The repatriation of artists of Ukrainian origin who lived and worked abroad has been very much in this spring. First, the National Art Museum opened a huge exhibition of Jacques Chapiro, a representative of the School of Paris, educated in Kyiv and Kharkiv. Now, the National Museum of Folk Decorative Arts is exhibiting one hundred paintings by primitivist Epifaniusz Drowniak better known as Nikifor. A modest self-taught painter of Lemko origin, he won the hearts of the Paris artistic elite in the early years of his career: In 1932, Roman Turyn, a Lviv-based painter, took Nikifor’s paintings to the Leon Marseille gallery. Since then, Nikifor has been recognized as one of the greatest “naïve” painters in the world.
The exact number of Nikifor’s works is unknown. He painted day and night, and according to his own estimates, painted nearly 30,000 canvases by the end of his life. Ukraine has very few of his paintings. Some are exhibited at the National Museum in Lviv, and some are in private collections. Nikifor lived all his life in a Polish resort town, Krynica. It is now home to the Nikifor Museum, which has the largest collection of his works in the world. Part of this collection will be brought to Kyiv.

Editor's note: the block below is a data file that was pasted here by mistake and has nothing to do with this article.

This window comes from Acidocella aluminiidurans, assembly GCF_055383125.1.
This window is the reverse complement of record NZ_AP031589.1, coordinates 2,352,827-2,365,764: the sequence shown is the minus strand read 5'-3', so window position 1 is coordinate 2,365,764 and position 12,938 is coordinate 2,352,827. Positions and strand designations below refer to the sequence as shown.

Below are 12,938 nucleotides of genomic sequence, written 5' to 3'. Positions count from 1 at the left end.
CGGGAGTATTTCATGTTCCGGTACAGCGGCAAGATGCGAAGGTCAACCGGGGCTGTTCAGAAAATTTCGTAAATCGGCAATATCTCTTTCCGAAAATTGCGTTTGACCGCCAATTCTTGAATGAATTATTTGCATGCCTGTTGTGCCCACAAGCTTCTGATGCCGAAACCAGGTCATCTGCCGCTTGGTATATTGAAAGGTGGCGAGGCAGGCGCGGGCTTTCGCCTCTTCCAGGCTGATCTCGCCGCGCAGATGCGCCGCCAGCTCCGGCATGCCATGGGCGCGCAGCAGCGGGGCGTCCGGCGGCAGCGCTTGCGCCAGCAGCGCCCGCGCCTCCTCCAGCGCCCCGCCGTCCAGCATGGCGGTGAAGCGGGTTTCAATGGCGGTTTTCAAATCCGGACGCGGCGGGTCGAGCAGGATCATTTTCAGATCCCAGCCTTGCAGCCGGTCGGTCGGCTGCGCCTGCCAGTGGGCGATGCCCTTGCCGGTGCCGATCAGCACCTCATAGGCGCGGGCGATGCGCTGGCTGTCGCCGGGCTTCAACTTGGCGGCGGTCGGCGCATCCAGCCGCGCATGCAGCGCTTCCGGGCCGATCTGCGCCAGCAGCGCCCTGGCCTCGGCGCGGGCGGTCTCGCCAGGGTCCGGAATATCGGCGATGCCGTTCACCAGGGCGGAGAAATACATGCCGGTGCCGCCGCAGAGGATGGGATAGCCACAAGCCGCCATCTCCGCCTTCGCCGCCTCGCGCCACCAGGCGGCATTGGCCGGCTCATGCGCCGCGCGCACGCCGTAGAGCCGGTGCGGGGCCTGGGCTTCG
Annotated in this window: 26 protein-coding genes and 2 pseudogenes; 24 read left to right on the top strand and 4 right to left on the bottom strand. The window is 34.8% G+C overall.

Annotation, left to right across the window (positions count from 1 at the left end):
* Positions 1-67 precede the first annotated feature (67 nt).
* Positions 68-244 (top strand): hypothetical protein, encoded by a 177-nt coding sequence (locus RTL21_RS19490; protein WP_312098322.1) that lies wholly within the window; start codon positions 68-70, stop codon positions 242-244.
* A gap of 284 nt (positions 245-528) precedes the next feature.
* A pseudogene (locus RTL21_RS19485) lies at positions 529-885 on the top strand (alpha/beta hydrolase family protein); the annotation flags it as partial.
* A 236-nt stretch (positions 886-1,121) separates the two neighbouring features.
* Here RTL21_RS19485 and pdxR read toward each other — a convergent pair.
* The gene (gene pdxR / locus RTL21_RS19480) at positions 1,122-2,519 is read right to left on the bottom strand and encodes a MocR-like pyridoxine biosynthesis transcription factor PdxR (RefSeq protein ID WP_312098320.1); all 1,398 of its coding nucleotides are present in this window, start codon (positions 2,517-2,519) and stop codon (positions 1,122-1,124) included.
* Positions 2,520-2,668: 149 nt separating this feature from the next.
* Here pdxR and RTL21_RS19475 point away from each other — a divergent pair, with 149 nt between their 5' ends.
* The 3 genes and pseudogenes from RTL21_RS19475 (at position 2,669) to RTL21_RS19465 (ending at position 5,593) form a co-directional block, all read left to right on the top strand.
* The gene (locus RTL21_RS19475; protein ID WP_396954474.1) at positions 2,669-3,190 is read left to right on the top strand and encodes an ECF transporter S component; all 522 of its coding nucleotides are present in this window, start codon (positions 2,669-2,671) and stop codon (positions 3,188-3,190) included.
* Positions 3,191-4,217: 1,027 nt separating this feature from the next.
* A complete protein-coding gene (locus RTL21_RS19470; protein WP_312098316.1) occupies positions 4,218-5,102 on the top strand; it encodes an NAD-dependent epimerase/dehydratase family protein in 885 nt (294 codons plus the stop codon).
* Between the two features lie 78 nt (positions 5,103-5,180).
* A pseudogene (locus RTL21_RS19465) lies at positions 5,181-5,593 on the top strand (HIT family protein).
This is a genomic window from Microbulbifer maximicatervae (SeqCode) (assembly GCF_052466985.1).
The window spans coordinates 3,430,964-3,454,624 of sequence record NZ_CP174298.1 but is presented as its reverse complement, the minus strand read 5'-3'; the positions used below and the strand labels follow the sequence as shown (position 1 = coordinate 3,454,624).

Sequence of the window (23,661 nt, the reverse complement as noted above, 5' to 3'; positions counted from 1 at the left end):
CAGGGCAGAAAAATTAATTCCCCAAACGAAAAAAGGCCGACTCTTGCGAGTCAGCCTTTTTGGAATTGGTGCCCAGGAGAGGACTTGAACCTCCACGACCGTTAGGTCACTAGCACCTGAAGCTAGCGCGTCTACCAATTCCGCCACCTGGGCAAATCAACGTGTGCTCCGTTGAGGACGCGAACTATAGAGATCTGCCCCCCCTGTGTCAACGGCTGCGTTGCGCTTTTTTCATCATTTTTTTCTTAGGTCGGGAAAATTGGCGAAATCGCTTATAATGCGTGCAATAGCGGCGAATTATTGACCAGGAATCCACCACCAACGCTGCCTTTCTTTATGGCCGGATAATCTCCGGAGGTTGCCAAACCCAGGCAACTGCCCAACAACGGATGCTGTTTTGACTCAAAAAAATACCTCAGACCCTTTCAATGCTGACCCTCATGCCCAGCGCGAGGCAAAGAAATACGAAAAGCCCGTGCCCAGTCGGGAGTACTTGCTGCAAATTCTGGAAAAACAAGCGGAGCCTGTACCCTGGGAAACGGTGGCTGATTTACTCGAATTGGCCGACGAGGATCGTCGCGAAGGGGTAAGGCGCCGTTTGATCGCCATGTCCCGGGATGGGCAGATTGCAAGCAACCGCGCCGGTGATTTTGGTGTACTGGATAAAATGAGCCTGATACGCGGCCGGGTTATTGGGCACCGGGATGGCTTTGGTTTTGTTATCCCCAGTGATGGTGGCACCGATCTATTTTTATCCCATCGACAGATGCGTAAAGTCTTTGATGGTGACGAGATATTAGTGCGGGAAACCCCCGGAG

Nikifor lost his parents at an early age. He was almost illiterate, but worked on what he was talented at – watercolour and graphic art. Art experts describe his works as sophisticated and innovative, even though painted with the cheapest paints on scrap paper. The artist lived in poverty and could not afford better materials. Most of the symbols and messages in his paintings have yet to be deciphered. Nikifor believed that creative work, including his own, was a sacred mission, thus an artist was someone chosen by God, sometimes even equal to the apostles. His given name, Epifaniusz, translates from Greek as “revealed”. His paintings are transcendental – a transmission rather than verbal expression. Religious motifs, coupled with naïve realism as his painting technique, leave the impression of an existential grotesque. Nikifor’s style was continued in a more superficial form by the Polish avant-garde painters of the late 20th century.